I would really like to thank Andrew for his time and interesting insights on Fuduntu, as well as his contribution to Linux and its community.

Thanks for reading!

Saturday, December 25, 2010

Merry Christmas!!

I would like to wish you all very happy TuXmas!

Man, it's cold here! ;-)

Tuesday, December 21, 2010

Windows 7 and the Linux desktop (PART 2)

A few days ago I published an ARTICLE about my experience with Windows 7, somewhat influenced by Fewt's own VIEW on the subject. Because the article was taking on some humongous proportions, and to hopefully organize it in a way that would make some sense, I decided to split it in two parts.

The first part was my take on the interesting concepts Fewt raised about Windows 7. The second part, the one you are reading now, will elaborate on why I choose the Linux desktop, Linux Mint 10 in this case, over the latest from Microsoft.


What can I say, I love speed and responsiveness, and that's one of the many areas where Linux definitely delivers. I had heard Windows 7 was nothing like Vista, that the resource eating days were over, and that this latest edition of the Microsoft OS was the fastest ever. That's all mostly true, but after getting used average Linux performance, Windows 7 is simply not fast enough.

Because I am dual booting Windows 7 and Linux Mint 10, it's a great opportunity to compare each and obtain somewhat meaningful results. I decided to time a few things, mostly concentrating on boot up and shut down times.

Bios to Login screen23 secs28 secs
Login screen to desktop12 secs19 secs
Shutdown6 secs24 secs

Linux Mint 10 is 30% to 40% faster than Windows 7 on average, and while differences are not that exaggerated on day-to-day desktop activities, they are still significant. I am not saying applications open that much slower on Windows 7, it's the experience as a whole that is slower. Antivirus updates, system and other security updates, random automatic antivirus scans, way too many applications loading on startup...

The number of things that have an impact on speed and responsiveness is indeed important, but so is the how. I already talked about the exaggerated size the average Windows application has taken on. It only makes sense that applications that are so heavy require updates that are proportionally heavy, and that is the case indeed. As a result, downloading and applying updates in Linux takes less time, adds less user disruption and, as we will discuss later, hardly ever requires a reboot.

Long story short, I just can't be bothered to put up with that many obstacles. In Linux Mint and the Linux desktop in general things work fast. Me likes.


The Linux command line interface is an incredibly powerful ally. Automating day-to-day activities such as distro updates, package installation/uninstallation, resource monitoring... You name it, the CLI unleashes the true power of your computer.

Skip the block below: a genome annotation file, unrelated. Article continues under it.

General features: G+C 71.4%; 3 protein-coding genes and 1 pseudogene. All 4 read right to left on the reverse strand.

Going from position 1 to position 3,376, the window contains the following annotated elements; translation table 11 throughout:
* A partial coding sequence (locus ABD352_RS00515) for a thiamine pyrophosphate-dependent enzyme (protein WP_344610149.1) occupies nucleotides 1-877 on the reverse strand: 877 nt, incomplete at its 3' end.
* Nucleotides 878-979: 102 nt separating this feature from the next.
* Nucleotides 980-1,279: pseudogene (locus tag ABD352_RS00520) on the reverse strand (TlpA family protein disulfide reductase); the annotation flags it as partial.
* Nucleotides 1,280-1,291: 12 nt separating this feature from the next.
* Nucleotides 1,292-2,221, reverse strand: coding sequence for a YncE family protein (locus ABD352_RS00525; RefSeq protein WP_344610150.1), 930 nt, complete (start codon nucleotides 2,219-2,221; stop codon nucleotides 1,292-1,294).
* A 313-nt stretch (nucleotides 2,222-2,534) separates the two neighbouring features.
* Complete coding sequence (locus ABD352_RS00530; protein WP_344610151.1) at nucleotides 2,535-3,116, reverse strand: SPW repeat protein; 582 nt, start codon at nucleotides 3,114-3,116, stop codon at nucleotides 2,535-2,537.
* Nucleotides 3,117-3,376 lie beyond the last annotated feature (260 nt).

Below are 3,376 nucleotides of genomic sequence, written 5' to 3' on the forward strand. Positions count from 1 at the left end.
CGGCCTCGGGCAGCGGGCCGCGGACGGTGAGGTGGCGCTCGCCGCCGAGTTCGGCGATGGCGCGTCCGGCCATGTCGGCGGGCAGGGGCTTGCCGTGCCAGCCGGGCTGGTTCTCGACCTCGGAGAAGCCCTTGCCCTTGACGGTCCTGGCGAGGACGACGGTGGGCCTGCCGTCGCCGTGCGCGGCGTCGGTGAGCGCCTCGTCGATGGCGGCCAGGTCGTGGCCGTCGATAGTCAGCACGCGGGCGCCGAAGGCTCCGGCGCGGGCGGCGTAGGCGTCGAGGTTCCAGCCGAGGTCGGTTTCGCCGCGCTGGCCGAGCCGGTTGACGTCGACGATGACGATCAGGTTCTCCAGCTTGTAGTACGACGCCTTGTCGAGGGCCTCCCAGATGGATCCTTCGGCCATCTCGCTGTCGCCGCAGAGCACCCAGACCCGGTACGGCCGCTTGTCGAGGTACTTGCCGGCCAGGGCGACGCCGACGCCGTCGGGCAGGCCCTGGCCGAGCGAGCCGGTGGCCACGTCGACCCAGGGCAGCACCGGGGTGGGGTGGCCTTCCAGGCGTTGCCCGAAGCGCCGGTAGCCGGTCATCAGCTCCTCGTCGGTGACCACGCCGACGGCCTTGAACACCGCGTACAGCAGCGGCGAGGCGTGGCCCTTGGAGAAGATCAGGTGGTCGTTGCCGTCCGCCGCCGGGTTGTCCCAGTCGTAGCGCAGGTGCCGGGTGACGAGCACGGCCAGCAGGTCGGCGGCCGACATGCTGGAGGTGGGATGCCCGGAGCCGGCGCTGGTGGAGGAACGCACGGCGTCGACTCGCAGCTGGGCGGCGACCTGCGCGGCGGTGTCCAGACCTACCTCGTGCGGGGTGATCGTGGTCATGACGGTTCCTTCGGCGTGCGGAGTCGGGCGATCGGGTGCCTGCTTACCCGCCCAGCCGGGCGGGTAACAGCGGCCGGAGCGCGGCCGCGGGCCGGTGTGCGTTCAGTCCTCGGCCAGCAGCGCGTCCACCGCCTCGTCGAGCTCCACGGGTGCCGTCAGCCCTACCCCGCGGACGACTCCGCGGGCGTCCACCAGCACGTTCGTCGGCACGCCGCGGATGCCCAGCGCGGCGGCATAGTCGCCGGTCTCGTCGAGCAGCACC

NOTE: The Windows 7 command line does provide some 180 commands that certainly add to the GUI functionality, but comparing it with bash isn´t even funny.


The Linux desktop has many features that I´ve found help increase my productivity. Here are some examples:

1.- Multiple desktops: Those who have used a dual screen setup in Windows have only scratched the surface of what working with multiple desktops feels like. I personally find that I can work on several things at once more productively, isolating each task on a different desktop and limiting the amount of open windows on that particular desktop to two or three at most. This allows me to always know what I am doing, as opposed to having an endless list of open windows that I can´t make sense of.

2.- Compiz FX: Believe it or not, Compiz effects do help as well. Anything from the widget layer, where I can add widgets that provide me with interesting information, to the enhanced desktop zoom, the desktop wall, etc. The idea is that, if used correctly, these effects are way more than just eye candy, they actually add their two cents towards overall productivity.

3.- Keyboard & Mouse: Linux is all about flexibility, and keyboard shortcuts are no exception. A LOT can be achieved with the default keyboard shortcuts, but way more as soon as one starts adding custom combinations.

Mouse gestures add a lot of value as well. One of the things I miss the most when I am working on a Windows box, for example, is the ability to highlight text on any app and then paste it elsewhere by clicking on the middle button.

4.- Applications: Many tools are at hand to enhance productivity and make things easy and fast, but even more importantly, the community is constantly introducing ideas to take that productivity up a notch. Here are some examples:

- Synapse takes the Gnome Do concept even further, allowing quick search of pretty much anything on the computer straight from the keyboard.